Common Tansy

Tanacetum vulgare


  • Bright yellow flowers grow in clusters of 20 – 200 heads.
  • Grows up to 1.8 m tall and can form dense patches.
  • Leaves are pinnately divided with serrated leaflets.
  • Grows in full sun.
  • Commonly grows on roadsides, pastures, and industrial areas.
  • Stems can be green, purple, or red and may appear spotted.

Introduction and spread

    • Native to Eastern Europe and Eurasia
    • Now grows across Canada, the USA, Australia, and New Zealand.
  • It is believed that this plant was originally grown in Canada as an ornamental, and escaped cultivation.
  • Each plant can produce over 2000 seeds and these seeds can remain viable in the soil for over 25 years.

Consequences of invasion

  • Common tansy is poisonous to livestock and negatively impacts flavour of dairy.
  • Reduces plant diversity in ecosystems that it invades, which impacts other types of biodiversity.
  • Invades pastures and hay producing fields, which can have economic impacts.
  • Can cause skin irritation.

Status in the CKISS region

  • However, parts of the Creston Invasive Plant Management Area do not have established populations of common tansy, so efforts are made to Contain current infestations there.
  • While it is not realistic to eradicate this species at the landscape level, this species may be treated at high priority sites (e.g. wildlife habitat, corridors of spread, adjacent to agricultural land, restoration sites, etc.) based on specific land management objectives.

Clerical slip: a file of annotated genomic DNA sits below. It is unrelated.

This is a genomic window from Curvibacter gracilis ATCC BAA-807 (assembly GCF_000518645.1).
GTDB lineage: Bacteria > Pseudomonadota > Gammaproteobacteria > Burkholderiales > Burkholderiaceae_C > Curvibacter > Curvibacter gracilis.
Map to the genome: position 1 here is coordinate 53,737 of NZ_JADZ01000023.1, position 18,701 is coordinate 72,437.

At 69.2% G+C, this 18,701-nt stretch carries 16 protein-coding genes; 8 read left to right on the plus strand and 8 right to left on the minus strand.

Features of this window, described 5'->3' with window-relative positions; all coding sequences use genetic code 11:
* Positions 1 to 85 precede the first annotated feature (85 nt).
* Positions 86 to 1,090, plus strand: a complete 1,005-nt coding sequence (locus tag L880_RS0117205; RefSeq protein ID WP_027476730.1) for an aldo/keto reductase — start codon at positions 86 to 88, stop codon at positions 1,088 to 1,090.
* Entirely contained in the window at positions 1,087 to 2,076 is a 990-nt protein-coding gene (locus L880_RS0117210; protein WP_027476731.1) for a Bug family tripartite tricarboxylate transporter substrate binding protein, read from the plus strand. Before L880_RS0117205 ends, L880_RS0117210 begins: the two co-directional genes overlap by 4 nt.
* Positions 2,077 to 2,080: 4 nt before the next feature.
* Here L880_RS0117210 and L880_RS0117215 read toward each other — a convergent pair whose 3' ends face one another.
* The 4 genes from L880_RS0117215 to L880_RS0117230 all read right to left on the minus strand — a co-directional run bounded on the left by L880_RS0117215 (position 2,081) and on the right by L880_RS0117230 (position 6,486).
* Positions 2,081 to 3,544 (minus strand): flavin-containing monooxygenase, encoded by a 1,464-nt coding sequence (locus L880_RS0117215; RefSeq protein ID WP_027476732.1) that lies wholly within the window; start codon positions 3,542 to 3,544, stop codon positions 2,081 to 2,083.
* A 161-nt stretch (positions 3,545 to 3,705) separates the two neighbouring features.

• To learn more about how CKISS classifies and manages invasive species, see our Invasive Species Priority Lists page.

Integrated pest management options


  • Spreads mainly through seeds, so preventing seed production and dispersal is key.
  • Prevent an existing infestation from spreading by ensuring that tools, equipment, and vehicles are free of seeds after working or playing in an infested area.
  • Be PlantWise and use the Grow Me Instead brochure to avoid spreading or planting common tansy.

Mechanical control

  • Hand pulling, wearing gloves, can be effective for small infestations. Keep in mind that the seed bank remains viable for many years so this would be a multi-year process.
  • Mowing before July may be effective, but a single mowing per year is not thought to be effective.


  • No biocontrol agent for this plant is currently available in BC.

Chemical control

  • Chemical control may be an option. Consult a professional to determine whether this option is right for you.

Additional resources